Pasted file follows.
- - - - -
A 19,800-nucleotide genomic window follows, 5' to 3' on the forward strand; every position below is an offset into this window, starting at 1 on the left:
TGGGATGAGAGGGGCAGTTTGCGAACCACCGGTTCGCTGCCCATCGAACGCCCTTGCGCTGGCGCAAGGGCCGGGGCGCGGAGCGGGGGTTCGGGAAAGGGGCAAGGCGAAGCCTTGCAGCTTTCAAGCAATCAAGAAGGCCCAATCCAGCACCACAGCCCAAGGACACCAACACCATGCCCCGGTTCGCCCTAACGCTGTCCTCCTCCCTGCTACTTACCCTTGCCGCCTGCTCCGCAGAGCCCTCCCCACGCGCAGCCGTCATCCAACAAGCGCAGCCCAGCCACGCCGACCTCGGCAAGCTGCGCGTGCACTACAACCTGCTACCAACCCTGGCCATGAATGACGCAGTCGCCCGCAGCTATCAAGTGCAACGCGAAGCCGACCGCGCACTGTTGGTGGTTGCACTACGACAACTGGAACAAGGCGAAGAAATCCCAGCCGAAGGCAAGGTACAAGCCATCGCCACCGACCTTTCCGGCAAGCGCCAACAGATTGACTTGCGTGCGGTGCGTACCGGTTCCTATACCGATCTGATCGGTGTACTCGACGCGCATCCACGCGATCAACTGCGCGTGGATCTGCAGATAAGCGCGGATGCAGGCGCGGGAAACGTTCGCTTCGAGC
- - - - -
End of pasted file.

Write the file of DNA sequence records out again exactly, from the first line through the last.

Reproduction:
A 19,800-nucleotide genomic window follows, 5' to 3' on the forward strand; every position below is an offset into this window, starting at 1 on the left:
TGGGATGAGAGGGGCAGTTTGCGAACCACCGGTTCGCTGCCCATCGAACGCCCTTGCGCTGGCGCAAGGGCCGGGGCGCGGAGCGGGGGTTCGGGAAAGGGGCAAGGCGAAGCCTTGCAGCTTTCAAGCAATCAAGAAGGCCCAATCCAGCACCACAGCCCAAGGACACCAACACCATGCCCCGGTTCGCCCTAACGCTGTCCTCCTCCCTGCTACTTACCCTTGCCGCCTGCTCCGCAGAGCCCTCCCCACGCGCAGCCGTCATCCAACAAGCGCAGCCCAGCCACGCCGACCTCGGCAAGCTGCGCGTGCACTACAACCTGCTACCAACCCTGGCCATGAATGACGCAGTCGCCCGCAGCTATCAAGTGCAACGCGAAGCCGACCGCGCACTGTTGGTGGTTGCACTACGACAACTGGAACAAGGCGAAGAAATCCCAGCCGAAGGCAAGGTACAAGCCATCGCCACCGACCTTTCCGGCAAGCGCCAACAGATTGACTTGCGTGCGGTGCGTACCGGTTCCTATACCGATCTGATCGGTGTACTCGACGCGCATCCACGCGATCAACTGCGCGTGGATCTGCAGATAAGCGCGGATGCAGGCGCGGGAAACGTTCGCTTCGAGC